The ingenuity with which an “unschooled” but highly cultivated villager from a Greek island could take a tin oil can and turn it into the most charming of flower pots astounded Greek Nobel laureate Odysseas Elytis, as did the classiness of a clay pot or knit rug you might find in the same “poor” yet inestimably wealthy home.

These cultural elements are not something you can learn in a classroom or buy over the Internet. They are shared experiences, like the scent from the incense that your grandmother would burn when she would cense the home or the transcendental quality of the humble icon shelf in your home where an oil lamp slowly burns illuminating our cultural otherness faintly but evidently and shedding light on our rich tradition.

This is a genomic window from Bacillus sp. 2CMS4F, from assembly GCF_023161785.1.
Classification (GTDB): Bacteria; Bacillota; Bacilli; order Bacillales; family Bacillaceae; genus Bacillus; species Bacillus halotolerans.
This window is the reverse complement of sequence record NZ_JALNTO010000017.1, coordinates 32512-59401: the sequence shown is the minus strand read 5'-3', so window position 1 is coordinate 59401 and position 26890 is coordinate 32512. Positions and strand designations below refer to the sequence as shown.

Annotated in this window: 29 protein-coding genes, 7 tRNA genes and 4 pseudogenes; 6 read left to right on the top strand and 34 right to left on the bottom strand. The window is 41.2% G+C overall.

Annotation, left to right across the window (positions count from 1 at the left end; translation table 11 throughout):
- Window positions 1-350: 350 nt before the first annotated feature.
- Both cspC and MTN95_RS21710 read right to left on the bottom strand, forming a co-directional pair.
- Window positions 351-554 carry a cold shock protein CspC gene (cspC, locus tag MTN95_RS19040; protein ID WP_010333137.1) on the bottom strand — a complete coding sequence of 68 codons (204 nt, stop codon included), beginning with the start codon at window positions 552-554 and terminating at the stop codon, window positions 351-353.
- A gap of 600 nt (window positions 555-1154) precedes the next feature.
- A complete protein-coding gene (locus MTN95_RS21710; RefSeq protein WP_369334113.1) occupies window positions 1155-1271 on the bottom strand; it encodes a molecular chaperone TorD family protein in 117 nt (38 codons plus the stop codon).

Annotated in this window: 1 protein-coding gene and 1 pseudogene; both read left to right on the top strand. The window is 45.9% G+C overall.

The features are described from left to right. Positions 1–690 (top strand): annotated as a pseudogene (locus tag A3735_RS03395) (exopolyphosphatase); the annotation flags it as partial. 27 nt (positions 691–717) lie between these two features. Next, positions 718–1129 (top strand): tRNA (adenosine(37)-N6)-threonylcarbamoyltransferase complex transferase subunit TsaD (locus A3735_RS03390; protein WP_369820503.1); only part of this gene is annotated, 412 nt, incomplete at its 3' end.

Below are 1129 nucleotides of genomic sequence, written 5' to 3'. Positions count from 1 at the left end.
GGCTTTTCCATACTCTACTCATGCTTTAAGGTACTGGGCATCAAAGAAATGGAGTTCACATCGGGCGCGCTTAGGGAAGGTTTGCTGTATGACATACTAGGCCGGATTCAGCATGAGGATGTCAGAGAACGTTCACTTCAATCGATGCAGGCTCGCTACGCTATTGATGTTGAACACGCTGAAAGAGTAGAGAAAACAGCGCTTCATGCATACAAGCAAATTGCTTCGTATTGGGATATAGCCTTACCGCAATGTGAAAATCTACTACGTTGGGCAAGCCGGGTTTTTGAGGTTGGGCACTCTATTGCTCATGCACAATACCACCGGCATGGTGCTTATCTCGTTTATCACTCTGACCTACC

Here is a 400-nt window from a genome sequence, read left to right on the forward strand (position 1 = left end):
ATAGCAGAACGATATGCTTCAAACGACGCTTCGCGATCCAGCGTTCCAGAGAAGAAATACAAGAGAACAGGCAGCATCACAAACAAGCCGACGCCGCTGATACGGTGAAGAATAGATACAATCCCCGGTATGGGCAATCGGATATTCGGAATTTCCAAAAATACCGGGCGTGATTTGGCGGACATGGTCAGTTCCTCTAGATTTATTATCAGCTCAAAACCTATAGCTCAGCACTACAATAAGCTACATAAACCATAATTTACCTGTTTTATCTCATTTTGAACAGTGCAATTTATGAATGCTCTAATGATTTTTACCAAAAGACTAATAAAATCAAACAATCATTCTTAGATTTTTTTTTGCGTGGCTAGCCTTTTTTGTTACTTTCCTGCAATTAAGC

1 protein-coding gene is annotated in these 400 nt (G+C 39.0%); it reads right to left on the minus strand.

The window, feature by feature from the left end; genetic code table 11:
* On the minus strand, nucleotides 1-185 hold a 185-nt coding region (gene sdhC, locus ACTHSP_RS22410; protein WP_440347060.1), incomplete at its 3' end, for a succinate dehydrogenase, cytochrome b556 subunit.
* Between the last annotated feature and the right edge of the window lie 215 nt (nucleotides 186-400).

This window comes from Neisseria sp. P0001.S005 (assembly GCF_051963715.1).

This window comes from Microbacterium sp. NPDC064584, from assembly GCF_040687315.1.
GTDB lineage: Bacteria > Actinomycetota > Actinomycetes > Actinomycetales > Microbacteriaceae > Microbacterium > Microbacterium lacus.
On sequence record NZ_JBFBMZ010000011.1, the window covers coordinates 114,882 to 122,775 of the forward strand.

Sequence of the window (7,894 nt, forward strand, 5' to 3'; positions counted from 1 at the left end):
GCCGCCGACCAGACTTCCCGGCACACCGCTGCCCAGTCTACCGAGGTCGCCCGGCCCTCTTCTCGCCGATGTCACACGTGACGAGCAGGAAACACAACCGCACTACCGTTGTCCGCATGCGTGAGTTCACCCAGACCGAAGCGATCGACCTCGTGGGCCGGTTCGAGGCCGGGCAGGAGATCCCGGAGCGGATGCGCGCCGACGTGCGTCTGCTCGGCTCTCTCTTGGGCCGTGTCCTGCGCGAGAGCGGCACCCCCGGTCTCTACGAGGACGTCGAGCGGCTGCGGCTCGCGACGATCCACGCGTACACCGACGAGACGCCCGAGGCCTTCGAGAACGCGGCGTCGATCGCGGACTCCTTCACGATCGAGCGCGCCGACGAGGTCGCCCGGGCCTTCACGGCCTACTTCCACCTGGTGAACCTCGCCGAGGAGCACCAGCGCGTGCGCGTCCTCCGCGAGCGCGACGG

Congratulations to the Dean of the Annunciation Cathedral of New England Archimandrite Cleopas Strongylis and his fellow philomuse laborers in that celebrated vineyard of the Lord in downtown Boston for choosing such an authentic, empirical, communal, and invigorating way to celebrate a milestone in the life of their metropolis. At the very least, they remain faithful to the recurring command received by Socrates to “make music and work at it” (Phaedo, 60e), and that is an accomplishment in itself.